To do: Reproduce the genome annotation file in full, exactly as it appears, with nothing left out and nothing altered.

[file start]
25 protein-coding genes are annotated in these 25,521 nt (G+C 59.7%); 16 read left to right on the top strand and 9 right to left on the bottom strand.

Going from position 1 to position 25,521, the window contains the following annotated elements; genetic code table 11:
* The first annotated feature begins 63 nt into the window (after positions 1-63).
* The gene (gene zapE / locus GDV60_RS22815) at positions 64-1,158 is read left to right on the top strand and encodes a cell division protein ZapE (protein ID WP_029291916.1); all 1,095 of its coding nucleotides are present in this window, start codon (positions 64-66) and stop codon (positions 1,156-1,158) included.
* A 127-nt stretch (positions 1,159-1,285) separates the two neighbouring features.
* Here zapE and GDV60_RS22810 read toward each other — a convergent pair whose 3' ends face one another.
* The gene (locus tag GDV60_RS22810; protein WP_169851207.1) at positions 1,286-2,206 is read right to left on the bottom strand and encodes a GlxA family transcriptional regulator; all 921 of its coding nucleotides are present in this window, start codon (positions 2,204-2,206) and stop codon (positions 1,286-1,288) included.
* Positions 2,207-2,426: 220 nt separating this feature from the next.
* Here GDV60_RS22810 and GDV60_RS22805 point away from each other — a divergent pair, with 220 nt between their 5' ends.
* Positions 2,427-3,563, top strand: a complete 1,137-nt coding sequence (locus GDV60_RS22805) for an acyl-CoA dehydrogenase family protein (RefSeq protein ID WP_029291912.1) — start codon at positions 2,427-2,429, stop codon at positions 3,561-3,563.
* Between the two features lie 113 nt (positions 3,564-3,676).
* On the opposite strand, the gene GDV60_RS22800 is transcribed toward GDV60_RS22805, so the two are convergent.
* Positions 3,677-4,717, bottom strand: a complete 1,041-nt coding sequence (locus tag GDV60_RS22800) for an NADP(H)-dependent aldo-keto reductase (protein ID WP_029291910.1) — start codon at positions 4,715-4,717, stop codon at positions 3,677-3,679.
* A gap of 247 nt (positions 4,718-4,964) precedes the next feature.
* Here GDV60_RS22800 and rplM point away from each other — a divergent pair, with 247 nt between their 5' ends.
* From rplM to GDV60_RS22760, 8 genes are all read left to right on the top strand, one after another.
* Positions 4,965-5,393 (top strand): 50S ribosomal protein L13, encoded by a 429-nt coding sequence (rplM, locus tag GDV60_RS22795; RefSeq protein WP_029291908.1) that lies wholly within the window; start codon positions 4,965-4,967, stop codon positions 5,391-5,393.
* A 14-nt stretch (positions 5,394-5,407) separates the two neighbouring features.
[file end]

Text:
25 protein-coding genes are annotated in these 25,521 nt (G+C 59.7%); 16 read left to right on the top strand and 9 right to left on the bottom strand.

Going from position 1 to position 25,521, the window contains the following annotated elements; genetic code table 11:
* The first annotated feature begins 63 nt into the window (after positions 1-63).
* The gene (gene zapE / locus GDV60_RS22815) at positions 64-1,158 is read left to right on the top strand and encodes a cell division protein ZapE (protein ID WP_029291916.1); all 1,095 of its coding nucleotides are present in this window, start codon (positions 64-66) and stop codon (positions 1,156-1,158) included.
* A 127-nt stretch (positions 1,159-1,285) separates the two neighbouring features.
* Here zapE and GDV60_RS22810 read toward each other — a convergent pair whose 3' ends face one another.
* The gene (locus tag GDV60_RS22810; protein WP_169851207.1) at positions 1,286-2,206 is read right to left on the bottom strand and encodes a GlxA family transcriptional regulator; all 921 of its coding nucleotides are present in this window, start codon (positions 2,204-2,206) and stop codon (positions 1,286-1,288) included.
* Positions 2,207-2,426: 220 nt separating this feature from the next.
* Here GDV60_RS22810 and GDV60_RS22805 point away from each other — a divergent pair, with 220 nt between their 5' ends.
* Positions 2,427-3,563, top strand: a complete 1,137-nt coding sequence (locus GDV60_RS22805) for an acyl-CoA dehydrogenase family protein (RefSeq protein ID WP_029291912.1) — start codon at positions 2,427-2,429, stop codon at positions 3,561-3,563.
* Between the two features lie 113 nt (positions 3,564-3,676).
* On the opposite strand, the gene GDV60_RS22800 is transcribed toward GDV60_RS22805, so the two are convergent.
* Positions 3,677-4,717, bottom strand: a complete 1,041-nt coding sequence (locus tag GDV60_RS22800) for an NADP(H)-dependent aldo-keto reductase (protein ID WP_029291910.1) — start codon at positions 4,715-4,717, stop codon at positions 3,677-3,679.
* A gap of 247 nt (positions 4,718-4,964) precedes the next feature.
* Here GDV60_RS22800 and rplM point away from each other — a divergent pair, with 247 nt between their 5' ends.
* From rplM to GDV60_RS22760, 8 genes are all read left to right on the top strand, one after another.
* Positions 4,965-5,393 (top strand): 50S ribosomal protein L13, encoded by a 429-nt coding sequence (rplM, locus tag GDV60_RS22795; RefSeq protein WP_029291908.1) that lies wholly within the window; start codon positions 4,965-4,967, stop codon positions 5,391-5,393.
* A 14-nt stretch (positions 5,394-5,407) separates the two neighbouring features.